The Houston Valet Conundrum
There are a lot of things Houstonians hate. Humidity. Bad barbecue. The city of Dallas.
Photo by Mike Turnauckas
But there are few more contentious topics in the Bayou City than valet parking.
When I first moved here, the whole valet situation was confusing to me. We're not New York City. We do have parking spaces here. Why do I need to pay a guy to park my car when the valet stand is further from the door than the closest parking space? I was mystified.
I took to Twitter and posted what I thought was a harmless tweet:
Turns out, I wasn't the only person confused about valet, and it was far from a new topic of discussion (and wrath) in Houston. Tweets poured in about the worst restaurants that make you valet, the incompetence of valet drivers and the absolute injustice of it all. "We're Texans," seemed to be the consensus. "Ain't nobody gonna make us do nothin'." Except, it seems, pay someone else to park our cars.
I started somewhat of a mission to figure out why valet is so popular, aside from the obvious: not enough parking spaces. It seemed to me that plenty of restaurants had the proper amount of parking spaces for their guests, but they still chose to use valet. Everyone who I talked to agreed and added his or her own anecdote about the time when some great injustice happened as a result of being forced to valet.
Photo by Paul Sableman The sign might as well read "DON'T FUCKING PARK HERE."
I heard stories of iPods being stolen, cars being scratched and money being unnecessarily spent. On Twitter, people told me about a valet driver screwing up a car because he didn't know how to drive a standard. The valet's insurance continues to give the driver the runaround. Recently, a valet driver for Corner Table restaurant made a right turn from a left lane and struck and killed a motorcyclist, igniting the debate anew. Readers claimed that some valet drivers are barely old enough to have a license, while others pointed fingers at certain ethnic groups who make up the majority of valet drivers in Houston. It's a sad story that shouldn't have turned into a discussion about valet, but it has.
Because I'd already heard so much from the public's perspective, I sought out explanations from local restaurateurs to find out the reasoning behind having valet.
My first call was to Ray Salti, the owner of Sorrel Urban Bistro and Ray's Grill, because Sorrel was the first place I encountered where the valet stand was further from the door than some of the parking spaces. I called Salti to ask him what the heck was up with that, but after hearing him out, I began to change my tune.
"We don't have valet on a regular basis," he explained, "but once we look in the computer the day before and see how many reservations there are, we call the valet guy. The reason is we have 62 spots. And when we see 180 people coming in between 11 and one...we don't want the older crowd to go park across the street and have a hard time coming in. It's based on demand."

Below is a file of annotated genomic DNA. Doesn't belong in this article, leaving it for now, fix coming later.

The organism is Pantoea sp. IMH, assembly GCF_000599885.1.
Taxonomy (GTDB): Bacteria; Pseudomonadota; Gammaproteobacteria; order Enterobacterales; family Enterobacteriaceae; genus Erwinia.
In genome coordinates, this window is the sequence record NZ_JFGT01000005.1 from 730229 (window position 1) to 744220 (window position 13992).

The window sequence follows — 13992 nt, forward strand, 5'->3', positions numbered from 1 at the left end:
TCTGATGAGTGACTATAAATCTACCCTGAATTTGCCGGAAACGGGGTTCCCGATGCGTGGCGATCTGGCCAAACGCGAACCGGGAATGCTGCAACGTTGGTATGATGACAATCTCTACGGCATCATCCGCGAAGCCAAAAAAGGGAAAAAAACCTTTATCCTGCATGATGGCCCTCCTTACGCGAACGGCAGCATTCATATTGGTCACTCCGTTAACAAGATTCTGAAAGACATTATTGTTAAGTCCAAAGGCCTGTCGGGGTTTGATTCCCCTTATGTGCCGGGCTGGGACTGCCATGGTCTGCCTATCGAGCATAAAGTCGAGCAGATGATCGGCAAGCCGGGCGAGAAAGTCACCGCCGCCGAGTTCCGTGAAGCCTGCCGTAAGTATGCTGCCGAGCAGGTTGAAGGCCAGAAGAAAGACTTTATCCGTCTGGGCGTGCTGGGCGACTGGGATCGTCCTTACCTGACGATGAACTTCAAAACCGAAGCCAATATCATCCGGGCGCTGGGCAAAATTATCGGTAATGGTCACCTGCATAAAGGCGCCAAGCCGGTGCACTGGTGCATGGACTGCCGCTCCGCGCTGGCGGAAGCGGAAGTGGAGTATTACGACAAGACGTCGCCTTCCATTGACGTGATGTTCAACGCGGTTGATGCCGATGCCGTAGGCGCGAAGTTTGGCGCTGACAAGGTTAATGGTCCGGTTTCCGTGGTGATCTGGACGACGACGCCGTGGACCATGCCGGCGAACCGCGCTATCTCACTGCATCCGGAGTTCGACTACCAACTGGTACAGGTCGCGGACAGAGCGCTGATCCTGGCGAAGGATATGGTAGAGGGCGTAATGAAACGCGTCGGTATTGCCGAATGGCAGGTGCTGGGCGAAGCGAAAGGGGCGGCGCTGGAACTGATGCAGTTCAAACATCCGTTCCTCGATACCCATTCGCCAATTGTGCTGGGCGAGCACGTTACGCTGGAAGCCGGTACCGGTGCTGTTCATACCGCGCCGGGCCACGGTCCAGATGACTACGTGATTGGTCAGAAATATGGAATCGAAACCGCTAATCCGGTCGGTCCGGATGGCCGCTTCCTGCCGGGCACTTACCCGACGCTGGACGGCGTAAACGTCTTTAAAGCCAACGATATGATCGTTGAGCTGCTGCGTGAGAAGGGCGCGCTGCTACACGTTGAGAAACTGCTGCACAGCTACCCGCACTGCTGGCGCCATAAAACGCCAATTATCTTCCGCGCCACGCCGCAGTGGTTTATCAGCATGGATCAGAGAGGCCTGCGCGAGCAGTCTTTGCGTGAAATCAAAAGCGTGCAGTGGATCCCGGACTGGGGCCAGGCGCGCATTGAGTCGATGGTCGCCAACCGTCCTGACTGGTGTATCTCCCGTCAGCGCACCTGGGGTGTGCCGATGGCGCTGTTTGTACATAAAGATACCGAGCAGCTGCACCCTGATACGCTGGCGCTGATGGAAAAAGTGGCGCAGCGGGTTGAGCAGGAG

OK, I thought. That makes sense. Perhaps there were empty spaces because I arrived early that day, but the staff anticipated that the lot would fill up soon. Restaurants who have only a certain number of assigned spaces in a specific lot use valet to fit more cars in one space than would be possible if we all parked our own cars. Valet drivers can double stack and triple stack cars, then work as a team to retrieve a vehicle once it's needed again. It would be less acceptable for a diner to interrupt someone else's meal to move a car.
Salti did admit that, like many restauranteurs, he hates valet.
"Valet is the worst thing for me," he says. "I hate it. If you're not busy, it complicates things. But we just want to give you an extra service. We started it when we first opened, but we stopped. One person who doesn't like it is enough for me."
Even though people are complaining again (or maybe they never really stopped) Salti doesn't intend to stop using valet on days when he anticipates being busy. He also likes the added security that having valet drivers watching cars provides.
I heard a similar story from Marco Wiles of Da Marco, Dolce Vita and Vinoteca Poscol. He insists that the parking situation (or lack thereof) in the neighborhood where Da Marco is located necessitates the use of valet.
"If we don't have valet we fit 10 cars, but with valet, we can fit 20 cars," Wiles says. "It's complimentary. We have a police officer there. Some people park in front of Avalon and get towed, then it's a $20 cab ride plus $220 bucks. Give the guys a couple of bucks."
The increased security coupled with free-but-not-really-cause-you-have-to-tip parking does sound like a good deal, but many Houstonians flat out don't want strangers driving their cars, no matter the perks.
Scott Sulma, general manager of Tony's, told me that they don't have much of an option but to hire valet services for the restaurant because they literally don't have a lot.
"We have the third story of the parking garage next door," he explains. "We can't ask our guests -- especially the older ones -- to walk all that way."
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